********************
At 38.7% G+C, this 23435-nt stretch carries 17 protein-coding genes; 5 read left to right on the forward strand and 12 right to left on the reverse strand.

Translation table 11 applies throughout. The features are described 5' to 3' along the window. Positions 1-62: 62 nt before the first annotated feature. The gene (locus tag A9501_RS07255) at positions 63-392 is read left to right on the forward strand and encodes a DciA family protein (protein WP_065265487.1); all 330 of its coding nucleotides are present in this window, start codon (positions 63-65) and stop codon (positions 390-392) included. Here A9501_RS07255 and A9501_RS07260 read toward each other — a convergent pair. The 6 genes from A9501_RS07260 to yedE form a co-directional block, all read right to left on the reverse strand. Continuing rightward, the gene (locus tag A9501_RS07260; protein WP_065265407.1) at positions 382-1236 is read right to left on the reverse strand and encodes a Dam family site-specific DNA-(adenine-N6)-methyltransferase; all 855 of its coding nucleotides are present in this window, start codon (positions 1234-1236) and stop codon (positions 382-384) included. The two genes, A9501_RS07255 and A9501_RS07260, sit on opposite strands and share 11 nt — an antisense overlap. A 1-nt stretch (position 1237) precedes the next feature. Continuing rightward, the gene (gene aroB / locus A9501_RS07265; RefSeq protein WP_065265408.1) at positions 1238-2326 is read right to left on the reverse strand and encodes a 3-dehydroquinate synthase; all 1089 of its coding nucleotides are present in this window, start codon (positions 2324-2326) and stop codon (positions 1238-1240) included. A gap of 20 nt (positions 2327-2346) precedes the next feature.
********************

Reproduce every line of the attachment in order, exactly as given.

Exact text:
At 38.7% G+C, this 23435-nt stretch carries 17 protein-coding genes; 5 read left to right on the forward strand and 12 right to left on the reverse strand.

Translation table 11 applies throughout. The features are described 5' to 3' along the window. Positions 1-62: 62 nt before the first annotated feature. The gene (locus tag A9501_RS07255) at positions 63-392 is read left to right on the forward strand and encodes a DciA family protein (protein WP_065265487.1); all 330 of its coding nucleotides are present in this window, start codon (positions 63-65) and stop codon (positions 390-392) included. Here A9501_RS07255 and A9501_RS07260 read toward each other — a convergent pair. The 6 genes from A9501_RS07260 to yedE form a co-directional block, all read right to left on the reverse strand. Continuing rightward, the gene (locus tag A9501_RS07260; protein WP_065265407.1) at positions 382-1236 is read right to left on the reverse strand and encodes a Dam family site-specific DNA-(adenine-N6)-methyltransferase; all 855 of its coding nucleotides are present in this window, start codon (positions 1234-1236) and stop codon (positions 382-384) included. The two genes, A9501_RS07255 and A9501_RS07260, sit on opposite strands and share 11 nt — an antisense overlap. A 1-nt stretch (position 1237) precedes the next feature. Continuing rightward, the gene (gene aroB / locus A9501_RS07265; RefSeq protein WP_065265408.1) at positions 1238-2326 is read right to left on the reverse strand and encodes a 3-dehydroquinate synthase; all 1089 of its coding nucleotides are present in this window, start codon (positions 2324-2326) and stop codon (positions 1238-1240) included. A gap of 20 nt (positions 2327-2346) precedes the next feature.